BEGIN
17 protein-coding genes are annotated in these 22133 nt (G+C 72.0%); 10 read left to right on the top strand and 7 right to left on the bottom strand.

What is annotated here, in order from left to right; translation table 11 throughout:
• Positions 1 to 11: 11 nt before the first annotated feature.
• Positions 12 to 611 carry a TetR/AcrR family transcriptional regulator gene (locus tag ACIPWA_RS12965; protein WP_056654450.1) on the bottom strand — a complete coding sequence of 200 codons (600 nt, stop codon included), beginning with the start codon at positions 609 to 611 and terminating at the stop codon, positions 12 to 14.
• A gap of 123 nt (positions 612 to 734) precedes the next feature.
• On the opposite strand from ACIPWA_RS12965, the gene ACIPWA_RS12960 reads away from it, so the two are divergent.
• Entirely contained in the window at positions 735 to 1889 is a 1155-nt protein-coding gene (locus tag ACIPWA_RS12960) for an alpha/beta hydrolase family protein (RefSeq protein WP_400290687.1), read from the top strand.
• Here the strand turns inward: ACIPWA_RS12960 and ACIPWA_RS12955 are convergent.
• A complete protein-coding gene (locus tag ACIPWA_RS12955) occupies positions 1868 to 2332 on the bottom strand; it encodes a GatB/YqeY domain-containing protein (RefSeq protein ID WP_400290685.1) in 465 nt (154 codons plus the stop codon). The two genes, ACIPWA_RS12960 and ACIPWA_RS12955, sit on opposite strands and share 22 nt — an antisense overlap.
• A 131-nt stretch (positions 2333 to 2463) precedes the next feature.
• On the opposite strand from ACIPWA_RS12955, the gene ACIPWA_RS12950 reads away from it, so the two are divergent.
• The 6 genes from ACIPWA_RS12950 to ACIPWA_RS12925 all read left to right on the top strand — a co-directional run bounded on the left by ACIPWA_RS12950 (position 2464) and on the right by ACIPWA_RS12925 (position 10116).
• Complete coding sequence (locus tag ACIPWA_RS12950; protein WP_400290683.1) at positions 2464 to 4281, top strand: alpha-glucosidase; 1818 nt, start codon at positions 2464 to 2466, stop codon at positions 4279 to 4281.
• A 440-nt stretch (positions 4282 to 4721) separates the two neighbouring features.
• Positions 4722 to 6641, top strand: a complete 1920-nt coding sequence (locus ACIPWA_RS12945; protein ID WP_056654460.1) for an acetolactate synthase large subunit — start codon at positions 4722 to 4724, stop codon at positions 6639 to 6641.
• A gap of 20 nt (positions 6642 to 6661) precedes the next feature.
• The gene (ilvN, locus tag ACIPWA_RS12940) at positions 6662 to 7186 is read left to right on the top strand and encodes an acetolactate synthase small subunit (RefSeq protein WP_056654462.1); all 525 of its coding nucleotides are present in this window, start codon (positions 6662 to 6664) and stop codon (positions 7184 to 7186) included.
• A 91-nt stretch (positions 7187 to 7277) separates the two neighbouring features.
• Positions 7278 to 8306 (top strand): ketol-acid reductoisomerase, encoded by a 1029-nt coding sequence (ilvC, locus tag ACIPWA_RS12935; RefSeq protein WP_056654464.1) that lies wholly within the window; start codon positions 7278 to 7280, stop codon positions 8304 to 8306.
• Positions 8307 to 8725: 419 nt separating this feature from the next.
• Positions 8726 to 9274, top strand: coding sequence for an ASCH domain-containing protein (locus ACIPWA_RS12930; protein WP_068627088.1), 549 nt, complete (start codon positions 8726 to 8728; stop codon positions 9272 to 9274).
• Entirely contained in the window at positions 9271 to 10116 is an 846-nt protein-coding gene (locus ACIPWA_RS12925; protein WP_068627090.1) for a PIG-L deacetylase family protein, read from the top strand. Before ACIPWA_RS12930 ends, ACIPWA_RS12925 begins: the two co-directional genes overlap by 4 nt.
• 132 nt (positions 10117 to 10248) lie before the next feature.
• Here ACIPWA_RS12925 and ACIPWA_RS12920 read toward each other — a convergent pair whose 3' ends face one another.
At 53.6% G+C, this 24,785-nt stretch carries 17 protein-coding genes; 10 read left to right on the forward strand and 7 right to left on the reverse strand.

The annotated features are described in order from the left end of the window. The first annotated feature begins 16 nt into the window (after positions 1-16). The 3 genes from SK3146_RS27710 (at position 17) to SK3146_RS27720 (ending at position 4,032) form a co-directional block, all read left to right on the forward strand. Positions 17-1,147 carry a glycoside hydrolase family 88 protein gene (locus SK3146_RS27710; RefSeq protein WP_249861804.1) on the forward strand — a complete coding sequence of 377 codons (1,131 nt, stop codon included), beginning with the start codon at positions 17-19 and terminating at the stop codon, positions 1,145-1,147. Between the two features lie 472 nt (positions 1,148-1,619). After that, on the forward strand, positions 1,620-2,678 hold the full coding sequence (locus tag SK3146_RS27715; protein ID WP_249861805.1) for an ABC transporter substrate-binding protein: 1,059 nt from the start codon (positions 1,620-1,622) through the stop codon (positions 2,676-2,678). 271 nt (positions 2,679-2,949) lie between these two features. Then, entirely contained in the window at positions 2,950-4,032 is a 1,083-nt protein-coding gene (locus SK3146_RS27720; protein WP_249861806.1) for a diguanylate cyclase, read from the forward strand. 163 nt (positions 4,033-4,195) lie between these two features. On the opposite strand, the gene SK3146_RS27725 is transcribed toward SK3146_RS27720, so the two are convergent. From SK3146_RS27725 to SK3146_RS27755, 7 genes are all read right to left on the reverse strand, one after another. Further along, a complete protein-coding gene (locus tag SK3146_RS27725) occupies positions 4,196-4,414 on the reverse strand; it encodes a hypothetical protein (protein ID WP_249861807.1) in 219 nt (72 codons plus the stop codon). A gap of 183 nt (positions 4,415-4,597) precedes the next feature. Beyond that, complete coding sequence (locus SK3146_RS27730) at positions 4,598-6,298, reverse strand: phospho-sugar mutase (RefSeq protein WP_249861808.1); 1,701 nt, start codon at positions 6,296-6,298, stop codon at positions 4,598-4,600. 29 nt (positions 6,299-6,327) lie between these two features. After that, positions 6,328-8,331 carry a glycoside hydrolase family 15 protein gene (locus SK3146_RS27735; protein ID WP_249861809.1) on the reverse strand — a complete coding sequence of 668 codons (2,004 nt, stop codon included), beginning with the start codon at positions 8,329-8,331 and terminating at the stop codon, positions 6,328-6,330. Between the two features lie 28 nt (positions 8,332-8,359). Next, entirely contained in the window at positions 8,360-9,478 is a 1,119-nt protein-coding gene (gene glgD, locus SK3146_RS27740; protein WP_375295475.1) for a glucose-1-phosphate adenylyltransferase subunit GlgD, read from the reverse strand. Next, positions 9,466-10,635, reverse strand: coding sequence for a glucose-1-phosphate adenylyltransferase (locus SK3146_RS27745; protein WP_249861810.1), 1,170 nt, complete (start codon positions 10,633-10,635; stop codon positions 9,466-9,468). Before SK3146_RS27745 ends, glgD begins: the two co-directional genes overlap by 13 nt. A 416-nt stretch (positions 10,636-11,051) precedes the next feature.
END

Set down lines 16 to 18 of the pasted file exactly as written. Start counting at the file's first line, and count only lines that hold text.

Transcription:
• A gap of 20 nt (positions 6642 to 6661) precedes the next feature.
• The gene (ilvN, locus tag ACIPWA_RS12940) at positions 6662 to 7186 is read left to right on the top strand and encodes an acetolactate synthase small subunit (RefSeq protein WP_056654462.1); all 525 of its coding nucleotides are present in this window, start codon (positions 6662 to 6664) and stop codon (positions 7184 to 7186) included.
• A 91-nt stretch (positions 7187 to 7277) separates the two neighbouring features.